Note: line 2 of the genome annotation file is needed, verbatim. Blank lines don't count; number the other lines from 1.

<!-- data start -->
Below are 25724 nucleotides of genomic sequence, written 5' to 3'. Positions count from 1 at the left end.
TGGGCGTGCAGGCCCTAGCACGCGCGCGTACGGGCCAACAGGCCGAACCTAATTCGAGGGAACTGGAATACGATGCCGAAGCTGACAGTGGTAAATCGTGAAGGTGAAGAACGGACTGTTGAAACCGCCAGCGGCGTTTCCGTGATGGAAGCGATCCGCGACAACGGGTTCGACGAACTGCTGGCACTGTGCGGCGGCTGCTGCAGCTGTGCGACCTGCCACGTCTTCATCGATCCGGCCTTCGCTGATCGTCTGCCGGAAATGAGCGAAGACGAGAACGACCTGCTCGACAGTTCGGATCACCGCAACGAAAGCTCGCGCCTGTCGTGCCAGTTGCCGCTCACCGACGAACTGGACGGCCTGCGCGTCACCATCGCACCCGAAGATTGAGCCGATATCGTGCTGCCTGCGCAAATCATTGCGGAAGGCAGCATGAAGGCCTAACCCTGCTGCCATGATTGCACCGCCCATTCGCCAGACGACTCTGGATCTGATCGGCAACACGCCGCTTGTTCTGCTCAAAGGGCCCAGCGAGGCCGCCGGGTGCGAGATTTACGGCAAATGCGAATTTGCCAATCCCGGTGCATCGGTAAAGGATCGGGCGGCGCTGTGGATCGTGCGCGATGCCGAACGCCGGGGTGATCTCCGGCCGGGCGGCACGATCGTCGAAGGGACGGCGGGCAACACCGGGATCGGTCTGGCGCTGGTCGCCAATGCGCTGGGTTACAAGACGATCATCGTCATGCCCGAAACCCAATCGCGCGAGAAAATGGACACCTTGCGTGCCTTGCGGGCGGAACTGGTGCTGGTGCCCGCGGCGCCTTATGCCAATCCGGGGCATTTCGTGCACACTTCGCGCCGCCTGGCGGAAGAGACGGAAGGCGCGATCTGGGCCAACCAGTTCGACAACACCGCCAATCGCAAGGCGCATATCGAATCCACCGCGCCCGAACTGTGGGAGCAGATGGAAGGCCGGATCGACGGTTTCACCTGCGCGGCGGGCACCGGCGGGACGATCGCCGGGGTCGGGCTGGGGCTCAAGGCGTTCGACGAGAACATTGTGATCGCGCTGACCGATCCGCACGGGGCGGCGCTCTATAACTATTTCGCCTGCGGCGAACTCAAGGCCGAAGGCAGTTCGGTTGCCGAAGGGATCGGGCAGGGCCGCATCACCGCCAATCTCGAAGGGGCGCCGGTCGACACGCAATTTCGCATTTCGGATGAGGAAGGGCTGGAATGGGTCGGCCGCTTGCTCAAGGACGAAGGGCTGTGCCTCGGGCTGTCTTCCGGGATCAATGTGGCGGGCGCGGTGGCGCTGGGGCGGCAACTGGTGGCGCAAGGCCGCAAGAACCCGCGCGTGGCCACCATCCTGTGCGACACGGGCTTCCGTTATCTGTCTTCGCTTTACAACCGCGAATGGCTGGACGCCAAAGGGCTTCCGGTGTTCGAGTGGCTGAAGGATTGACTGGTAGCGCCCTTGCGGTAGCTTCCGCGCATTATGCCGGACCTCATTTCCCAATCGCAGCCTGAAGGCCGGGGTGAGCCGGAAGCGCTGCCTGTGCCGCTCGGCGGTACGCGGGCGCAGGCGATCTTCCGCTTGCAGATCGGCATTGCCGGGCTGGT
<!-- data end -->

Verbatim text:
TGGGCGTGCAGGCCCTAGCACGCGCGCGTACGGGCCAACAGGCCGAACCTAATTCGAGGGAACTGGAATACGATGCCGAAGCTGACAGTGGTAAATCGTGAAGGTGAAGAACGGACTGTTGAAACCGCCAGCGGCGTTTCCGTGATGGAAGCGATCCGCGACAACGGGTTCGACGAACTGCTGGCACTGTGCGGCGGCTGCTGCAGCTGTGCGACCTGCCACGTCTTCATCGATCCGGCCTTCGCTGATCGTCTGCCGGAAATGAGCGAAGACGAGAACGACCTGCTCGACAGTTCGGATCACCGCAACGAAAGCTCGCGCCTGTCGTGCCAGTTGCCGCTCACCGACGAACTGGACGGCCTGCGCGTCACCATCGCACCCGAAGATTGAGCCGATATCGTGCTGCCTGCGCAAATCATTGCGGAAGGCAGCATGAAGGCCTAACCCTGCTGCCATGATTGCACCGCCCATTCGCCAGACGACTCTGGATCTGATCGGCAACACGCCGCTTGTTCTGCTCAAAGGGCCCAGCGAGGCCGCCGGGTGCGAGATTTACGGCAAATGCGAATTTGCCAATCCCGGTGCATCGGTAAAGGATCGGGCGGCGCTGTGGATCGTGCGCGATGCCGAACGCCGGGGTGATCTCCGGCCGGGCGGCACGATCGTCGAAGGGACGGCGGGCAACACCGGGATCGGTCTGGCGCTGGTCGCCAATGCGCTGGGTTACAAGACGATCATCGTCATGCCCGAAACCCAATCGCGCGAGAAAATGGACACCTTGCGTGCCTTGCGGGCGGAACTGGTGCTGGTGCCCGCGGCGCCTTATGCCAATCCGGGGCATTTCGTGCACACTTCGCGCCGCCTGGCGGAAGAGACGGAAGGCGCGATCTGGGCCAACCAGTTCGACAACACCGCCAATCGCAAGGCGCATATCGAATCCACCGCGCCCGAACTGTGGGAGCAGATGGAAGGCCGGATCGACGGTTTCACCTGCGCGGCGGGCACCGGCGGGACGATCGCCGGGGTCGGGCTGGGGCTCAAGGCGTTCGACGAGAACATTGTGATCGCGCTGACCGATCCGCACGGGGCGGCGCTCTATAACTATTTCGCCTGCGGCGAACTCAAGGCCGAAGGCAGTTCGGTTGCCGAAGGGATCGGGCAGGGCCGCATCACCGCCAATCTCGAAGGGGCGCCGGTCGACACGCAATTTCGCATTTCGGATGAGGAAGGGCTGGAATGGGTCGGCCGCTTGCTCAAGGACGAAGGGCTGTGCCTCGGGCTGTCTTCCGGGATCAATGTGGCGGGCGCGGTGGCGCTGGGGCGGCAACTGGTGGCGCAAGGCCGCAAGAACCCGCGCGTGGCCACCATCCTGTGCGACACGGGCTTCCGTTATCTGTCTTCGCTTTACAACCGCGAATGGCTGGACGCCAAAGGGCTTCCGGTGTTCGAGTGGCTGAAGGATTGACTGGTAGCGCCCTTGCGGTAGCTTCCGCGCATTATGCCGGACCTCATTTCCCAATCGCAGCCTGAAGGCCGGGGTGAGCCGGAAGCGCTGCCTGTGCCGCTCGGCGGTACGCGGGCGCAGGCGATCTTCCGCTTGCAGATCGGCATTGCCGGGCTGGT